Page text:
An exceptional apartment
Madame du Barry’s apartment is nestled on the Palace’s second floor, within striking distance of the King’s private apartments. In 1770, Louis XV decided to move his mistress to this prestigious, much-coveted location serviced by a network of private staircases. On Madame du Barry’s request, the main rooms were decorated in white and gold – the privilege of princes. The other half of the apartment boasted a dazzling collection of multi-coloured décor, rare and invaluable witnesses to 18th-century tastes, few of which still remain today. Far from the spectacle of court, the mistress’ extraordinary refinement shines through here in these private spaces she decorated with cutting-edge furniture and art.
A much-needed restoration
The apartment had gone without restoration for over seventy years. It was last restored from 1943 to 1947, when a number of works were carried out and the apartment was returned to the layout Madame du Barry would have enjoyed back in 1770. Over the past few years, the paintwork had aged and warped and the décors and ceilings had suffered as a result of leaks. Tucked away under the eaves, the humidity and intense temperature changes on this south-facing floor had resulted in the rooms ageing at rapid pace — a new restoration was in order. This campaign was a continuation of the efforts made in the 1940s, with most work aiming to achieve an identical restoration, merely correcting a few inconsistencies.
The now-complete restoration sets out to plunge visitors into the refined, intimate atmosphere that these rooms would have once exuded, in a quintessential expression of 18th-century art de vivre.
The work allowed professionals to conduct structural consolidations and upgrade all lighting networks to current safety standards and norms, and to insulate the attic and roof break, thereby upgrading the apartment’s energy efficiency. Touched up on the woodwork sculptures, the old gilding has now been cleaned, restored and enriched in the apartment’s main rooms. The “regal white” glue-size painting was also marked out and refreshed using traditional techniques. Finally, major works were carried out on the rooms adorned with colourful décors: rare and precious testimonies to 18th-century tastes. The stucco cornices were restored and filled in, and research based on surveys of the panelling was carried out to determine the shades to be used for the motifs before work began on the décor.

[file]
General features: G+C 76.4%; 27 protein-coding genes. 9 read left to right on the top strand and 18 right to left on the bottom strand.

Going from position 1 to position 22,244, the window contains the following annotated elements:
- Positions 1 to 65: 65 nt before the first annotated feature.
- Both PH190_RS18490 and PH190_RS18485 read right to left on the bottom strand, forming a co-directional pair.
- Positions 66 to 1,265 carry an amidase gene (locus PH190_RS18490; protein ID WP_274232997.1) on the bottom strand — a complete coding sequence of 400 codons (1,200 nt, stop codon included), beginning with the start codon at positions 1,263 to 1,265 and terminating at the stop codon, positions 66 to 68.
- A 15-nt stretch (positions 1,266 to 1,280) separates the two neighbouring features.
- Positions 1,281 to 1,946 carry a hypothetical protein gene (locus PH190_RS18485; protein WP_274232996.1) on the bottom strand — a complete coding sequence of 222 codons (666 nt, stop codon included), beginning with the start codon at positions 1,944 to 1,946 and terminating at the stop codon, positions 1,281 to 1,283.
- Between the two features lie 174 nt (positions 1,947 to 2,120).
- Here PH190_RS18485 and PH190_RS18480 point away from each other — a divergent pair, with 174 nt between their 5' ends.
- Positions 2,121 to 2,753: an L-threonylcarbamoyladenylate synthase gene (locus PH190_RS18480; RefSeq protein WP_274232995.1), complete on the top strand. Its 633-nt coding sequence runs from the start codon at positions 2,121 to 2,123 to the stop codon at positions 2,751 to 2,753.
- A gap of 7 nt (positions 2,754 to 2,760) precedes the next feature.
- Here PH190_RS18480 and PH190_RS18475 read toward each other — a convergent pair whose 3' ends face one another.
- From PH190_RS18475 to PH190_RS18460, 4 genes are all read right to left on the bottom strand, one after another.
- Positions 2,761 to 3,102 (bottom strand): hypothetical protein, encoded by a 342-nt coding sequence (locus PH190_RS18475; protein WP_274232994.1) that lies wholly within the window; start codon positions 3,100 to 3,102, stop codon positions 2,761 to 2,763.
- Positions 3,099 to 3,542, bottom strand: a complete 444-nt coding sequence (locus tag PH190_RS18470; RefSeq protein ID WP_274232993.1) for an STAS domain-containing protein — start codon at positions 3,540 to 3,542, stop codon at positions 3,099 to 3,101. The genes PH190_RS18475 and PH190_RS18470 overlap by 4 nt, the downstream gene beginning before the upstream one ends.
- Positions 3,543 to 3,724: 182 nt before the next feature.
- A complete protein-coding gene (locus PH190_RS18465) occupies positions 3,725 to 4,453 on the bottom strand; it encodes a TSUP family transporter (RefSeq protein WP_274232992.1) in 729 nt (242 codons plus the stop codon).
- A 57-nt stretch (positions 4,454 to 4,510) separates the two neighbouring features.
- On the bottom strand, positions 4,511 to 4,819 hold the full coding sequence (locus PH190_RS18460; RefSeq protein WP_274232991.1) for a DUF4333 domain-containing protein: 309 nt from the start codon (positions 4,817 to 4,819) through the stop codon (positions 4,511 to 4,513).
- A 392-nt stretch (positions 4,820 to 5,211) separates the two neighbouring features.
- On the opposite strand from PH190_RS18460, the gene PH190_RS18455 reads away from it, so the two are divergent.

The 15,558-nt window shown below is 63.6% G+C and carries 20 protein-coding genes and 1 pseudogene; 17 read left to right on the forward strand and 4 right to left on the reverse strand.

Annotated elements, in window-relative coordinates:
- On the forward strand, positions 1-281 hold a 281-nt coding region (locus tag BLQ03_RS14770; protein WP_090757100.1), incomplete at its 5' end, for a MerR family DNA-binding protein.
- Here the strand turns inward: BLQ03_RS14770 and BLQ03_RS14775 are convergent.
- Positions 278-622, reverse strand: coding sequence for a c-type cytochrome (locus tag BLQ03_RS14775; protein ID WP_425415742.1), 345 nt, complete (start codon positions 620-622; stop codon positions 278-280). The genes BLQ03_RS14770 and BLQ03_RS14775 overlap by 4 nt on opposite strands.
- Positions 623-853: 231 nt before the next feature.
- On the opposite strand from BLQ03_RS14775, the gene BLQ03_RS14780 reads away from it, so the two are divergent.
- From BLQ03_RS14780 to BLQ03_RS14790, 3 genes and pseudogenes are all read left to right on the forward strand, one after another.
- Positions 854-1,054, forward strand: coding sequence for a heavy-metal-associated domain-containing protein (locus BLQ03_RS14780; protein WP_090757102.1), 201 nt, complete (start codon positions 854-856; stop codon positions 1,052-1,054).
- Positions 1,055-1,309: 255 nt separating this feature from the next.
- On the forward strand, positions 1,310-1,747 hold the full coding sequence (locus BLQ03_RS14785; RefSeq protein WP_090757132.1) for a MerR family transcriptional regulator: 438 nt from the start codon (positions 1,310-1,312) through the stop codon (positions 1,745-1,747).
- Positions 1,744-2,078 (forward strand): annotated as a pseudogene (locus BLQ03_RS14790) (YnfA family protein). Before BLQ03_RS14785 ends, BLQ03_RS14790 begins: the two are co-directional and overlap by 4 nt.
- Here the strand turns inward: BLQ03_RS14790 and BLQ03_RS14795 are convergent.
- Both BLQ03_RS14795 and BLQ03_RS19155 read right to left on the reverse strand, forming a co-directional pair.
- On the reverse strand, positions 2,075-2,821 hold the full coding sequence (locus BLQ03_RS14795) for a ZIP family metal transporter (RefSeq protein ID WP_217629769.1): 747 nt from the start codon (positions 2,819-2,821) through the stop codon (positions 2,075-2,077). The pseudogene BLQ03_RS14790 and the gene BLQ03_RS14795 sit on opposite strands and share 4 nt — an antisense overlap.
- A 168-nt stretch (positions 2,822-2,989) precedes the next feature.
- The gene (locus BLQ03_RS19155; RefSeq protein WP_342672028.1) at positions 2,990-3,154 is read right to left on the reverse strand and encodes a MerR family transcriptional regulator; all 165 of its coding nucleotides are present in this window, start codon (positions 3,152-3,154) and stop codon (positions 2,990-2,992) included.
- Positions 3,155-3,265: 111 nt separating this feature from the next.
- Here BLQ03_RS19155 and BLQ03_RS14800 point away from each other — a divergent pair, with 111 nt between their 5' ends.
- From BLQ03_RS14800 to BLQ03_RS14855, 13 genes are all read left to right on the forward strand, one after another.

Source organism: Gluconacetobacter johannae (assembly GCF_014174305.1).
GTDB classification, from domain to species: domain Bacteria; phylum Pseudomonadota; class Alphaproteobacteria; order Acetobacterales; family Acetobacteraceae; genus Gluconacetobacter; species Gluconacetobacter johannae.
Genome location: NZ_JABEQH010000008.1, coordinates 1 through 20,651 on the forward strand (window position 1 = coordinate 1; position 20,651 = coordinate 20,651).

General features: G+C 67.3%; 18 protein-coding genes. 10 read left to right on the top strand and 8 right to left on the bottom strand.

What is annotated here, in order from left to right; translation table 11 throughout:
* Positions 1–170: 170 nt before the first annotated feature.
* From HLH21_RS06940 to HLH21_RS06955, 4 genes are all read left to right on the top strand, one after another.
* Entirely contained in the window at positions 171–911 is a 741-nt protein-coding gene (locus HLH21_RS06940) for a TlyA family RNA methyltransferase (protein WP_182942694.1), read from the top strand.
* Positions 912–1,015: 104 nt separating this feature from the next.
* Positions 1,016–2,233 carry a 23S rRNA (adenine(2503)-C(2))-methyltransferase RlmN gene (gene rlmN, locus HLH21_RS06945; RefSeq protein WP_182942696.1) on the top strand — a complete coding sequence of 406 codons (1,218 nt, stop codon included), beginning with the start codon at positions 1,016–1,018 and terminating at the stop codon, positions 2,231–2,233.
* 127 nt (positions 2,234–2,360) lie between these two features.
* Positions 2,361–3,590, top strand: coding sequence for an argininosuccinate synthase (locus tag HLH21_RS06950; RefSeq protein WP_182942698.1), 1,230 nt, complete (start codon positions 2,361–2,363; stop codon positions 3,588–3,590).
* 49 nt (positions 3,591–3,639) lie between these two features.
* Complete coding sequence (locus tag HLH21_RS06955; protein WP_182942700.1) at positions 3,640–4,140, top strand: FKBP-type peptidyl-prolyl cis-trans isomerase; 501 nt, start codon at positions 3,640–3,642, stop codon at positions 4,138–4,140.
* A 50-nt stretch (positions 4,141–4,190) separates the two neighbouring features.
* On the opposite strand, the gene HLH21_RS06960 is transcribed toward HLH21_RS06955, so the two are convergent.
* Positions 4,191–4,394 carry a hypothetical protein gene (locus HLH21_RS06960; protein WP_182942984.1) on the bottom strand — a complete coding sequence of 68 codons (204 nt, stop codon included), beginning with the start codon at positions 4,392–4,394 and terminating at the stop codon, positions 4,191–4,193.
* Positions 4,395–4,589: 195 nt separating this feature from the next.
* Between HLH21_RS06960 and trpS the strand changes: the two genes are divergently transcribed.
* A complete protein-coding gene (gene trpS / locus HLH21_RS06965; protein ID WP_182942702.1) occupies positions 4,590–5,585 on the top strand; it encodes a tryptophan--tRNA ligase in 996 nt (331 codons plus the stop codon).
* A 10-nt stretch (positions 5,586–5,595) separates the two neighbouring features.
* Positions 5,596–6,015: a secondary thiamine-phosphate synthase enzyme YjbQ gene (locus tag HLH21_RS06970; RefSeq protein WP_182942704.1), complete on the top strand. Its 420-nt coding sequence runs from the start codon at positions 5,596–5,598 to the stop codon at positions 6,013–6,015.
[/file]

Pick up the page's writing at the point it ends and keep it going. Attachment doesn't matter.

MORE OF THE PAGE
Alongside the architectural restoration work, the apartment was refurnished by the Palace of Versailles’ conservation team in order to recreate the feel that would have existed in Madame du Barry’s day. Typical of the most refined 18th century styles, the 1770 furniture is now scattered around the world. In its absence, the apartment was refurnished with pieces from the Palace of Versailles’ collections that would have been used around Madame du Barry’s time, and which are best placed to recreate the everyday surroundings that Louis XV’s mistress would once have enjoyed. Thus, alongside a handful of art pieces commissioned for Madame du Barry (the corner cabinet chairs, a pietre dure table, a porcelain dinner service embellished with a blue ribbon design), new furniture and items from the archives will be dusted off to enhance the overall sense of cohesiveness. New textiles will also be woven, including green damask curtains and door curtains in the dining room, and upholstery for the seating in the corner cabinet.
Ever loyal to its commitment to protecting and handing down heritage, for a number of years now AXA has been working to support symbolic landmarks that promote French culture across a wide global audience. AXA is delighted to be continuing its partnership with the Palace of Versailles and lending its support to restoring Madame du Barry’s apartments.